History with Hands and Feet, Heart and Soul
I was a history major in college, and I cannot tell you how many hours I spent reading book after book and listening to lecture after lecture where there was no understanding of the meaning of history. We students were thus bored to tears.
Not so with Vision Forum’s History of the World Mega-Conference.
The facts and the figures were the same, but it was not like the kind of history you get in the university. It was history, but with heart and hands and feet...something you could use. Something that would inspire your soul to fill your heart with Christ in the midst of the flow of history. It was the kind of history that made you want to get up in the morning and participate in the grand stream that will be used to proclaim the glory of God for all eternity.
I think Joe Morecraft summed this up very nicely during his lecture “On What Every Christian Should Know about the Reformation”:
Although much of historical writing is cold and unemotional, the history of Christianity and the Church is, to use D’Aubigne’s phrase, “pregnant with celestial fire.” A Christian historian’s primary goal is to show the hand of God “at work in human affairs, and this not only in respect of the spiritual movements of his period, but equally so in respect of political and ecclesiastical movements. God ruling, God overruling, God hiding His power, God openly intervening in the affairs of [nations] and individuals — this...is the essential stuff of history, the principal thread needful for the weaving of his tapestry. ‘History should be made to live with its own proper life. God is this life. God must be acknowledged — God proclaimed — in history. The history of the world should [be designed to show itself] to be annals of the government of the supreme King.’”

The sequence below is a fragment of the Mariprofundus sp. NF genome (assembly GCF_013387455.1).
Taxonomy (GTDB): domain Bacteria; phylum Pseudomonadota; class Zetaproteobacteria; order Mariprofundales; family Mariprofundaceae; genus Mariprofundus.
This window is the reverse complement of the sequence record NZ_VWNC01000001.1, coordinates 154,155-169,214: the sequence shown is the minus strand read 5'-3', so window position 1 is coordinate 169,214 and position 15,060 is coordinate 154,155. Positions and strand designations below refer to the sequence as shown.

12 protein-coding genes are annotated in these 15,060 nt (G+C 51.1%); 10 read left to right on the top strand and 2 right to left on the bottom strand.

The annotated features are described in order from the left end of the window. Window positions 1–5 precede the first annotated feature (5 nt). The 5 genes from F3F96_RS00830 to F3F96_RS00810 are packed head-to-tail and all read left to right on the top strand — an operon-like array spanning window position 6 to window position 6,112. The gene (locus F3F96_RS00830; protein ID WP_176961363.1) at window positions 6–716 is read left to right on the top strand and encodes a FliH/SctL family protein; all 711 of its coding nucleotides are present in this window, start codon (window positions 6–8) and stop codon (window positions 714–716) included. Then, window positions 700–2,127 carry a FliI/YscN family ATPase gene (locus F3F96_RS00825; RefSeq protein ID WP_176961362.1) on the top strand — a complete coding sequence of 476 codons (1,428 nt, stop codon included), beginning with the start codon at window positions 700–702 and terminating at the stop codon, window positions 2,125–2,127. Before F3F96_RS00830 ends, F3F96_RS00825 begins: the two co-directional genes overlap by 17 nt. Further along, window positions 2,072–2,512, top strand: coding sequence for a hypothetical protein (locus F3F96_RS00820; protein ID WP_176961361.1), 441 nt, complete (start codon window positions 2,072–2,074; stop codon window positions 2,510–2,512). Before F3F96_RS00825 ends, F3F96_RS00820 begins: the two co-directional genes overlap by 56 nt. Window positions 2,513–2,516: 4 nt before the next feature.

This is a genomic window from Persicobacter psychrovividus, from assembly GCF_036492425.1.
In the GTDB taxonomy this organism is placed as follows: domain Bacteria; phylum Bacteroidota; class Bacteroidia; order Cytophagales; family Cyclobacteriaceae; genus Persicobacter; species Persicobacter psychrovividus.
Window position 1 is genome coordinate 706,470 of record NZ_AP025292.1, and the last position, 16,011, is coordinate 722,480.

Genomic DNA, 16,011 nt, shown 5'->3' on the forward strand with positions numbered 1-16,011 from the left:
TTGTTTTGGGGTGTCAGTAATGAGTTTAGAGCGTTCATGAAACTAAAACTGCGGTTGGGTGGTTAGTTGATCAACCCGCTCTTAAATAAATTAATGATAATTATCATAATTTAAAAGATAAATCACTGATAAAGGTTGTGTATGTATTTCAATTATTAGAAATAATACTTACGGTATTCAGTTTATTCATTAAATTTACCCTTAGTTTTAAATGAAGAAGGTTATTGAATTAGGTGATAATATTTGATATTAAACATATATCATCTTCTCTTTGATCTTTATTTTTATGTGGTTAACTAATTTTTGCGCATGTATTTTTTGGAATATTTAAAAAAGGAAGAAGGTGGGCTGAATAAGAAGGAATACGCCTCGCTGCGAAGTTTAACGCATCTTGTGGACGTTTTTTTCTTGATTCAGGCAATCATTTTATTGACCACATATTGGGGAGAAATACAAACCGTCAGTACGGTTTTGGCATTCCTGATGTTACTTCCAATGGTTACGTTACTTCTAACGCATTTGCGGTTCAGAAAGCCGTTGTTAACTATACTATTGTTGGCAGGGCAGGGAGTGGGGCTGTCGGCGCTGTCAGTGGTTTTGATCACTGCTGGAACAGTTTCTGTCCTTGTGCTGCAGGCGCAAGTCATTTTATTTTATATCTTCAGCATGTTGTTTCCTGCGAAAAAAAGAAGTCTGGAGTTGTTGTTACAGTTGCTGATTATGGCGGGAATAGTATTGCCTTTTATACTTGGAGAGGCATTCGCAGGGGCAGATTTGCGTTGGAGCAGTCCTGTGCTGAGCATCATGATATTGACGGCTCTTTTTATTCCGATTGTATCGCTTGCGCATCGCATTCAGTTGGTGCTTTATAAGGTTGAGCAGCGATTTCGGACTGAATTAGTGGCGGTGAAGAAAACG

What I liked the most about the History of the World Mega-Conference:
First, every speaker had childlike trust in Scripture and believed in a literal, historical, grammatical interpretation of the creation narratives and the chronological timelines of scripture.
Second, they offered the events in history in a way that was supremely practical for life. For them, history equals inspiration. Instead of simply going over boring and lifeless names and dates, they made history live. Every session was a life encounter with God and His will for mankind.
Third, the speakers represented diverse theological perspectives. There were Presbyterians, Baptists, Dispensationalists, and Covenant theologians, all praising the Lord Jesus for His faithfulness. They shared a common belief in the perfection and beauty of Scripture and that it should be trusted in everything.
Fourth, they believed that history should put fire in the bones in the form of hope for the future and an understanding of our place in the stream of God’s sovereign plan.
I plan to use these leactures around the kitchen table to teach history for many years to come.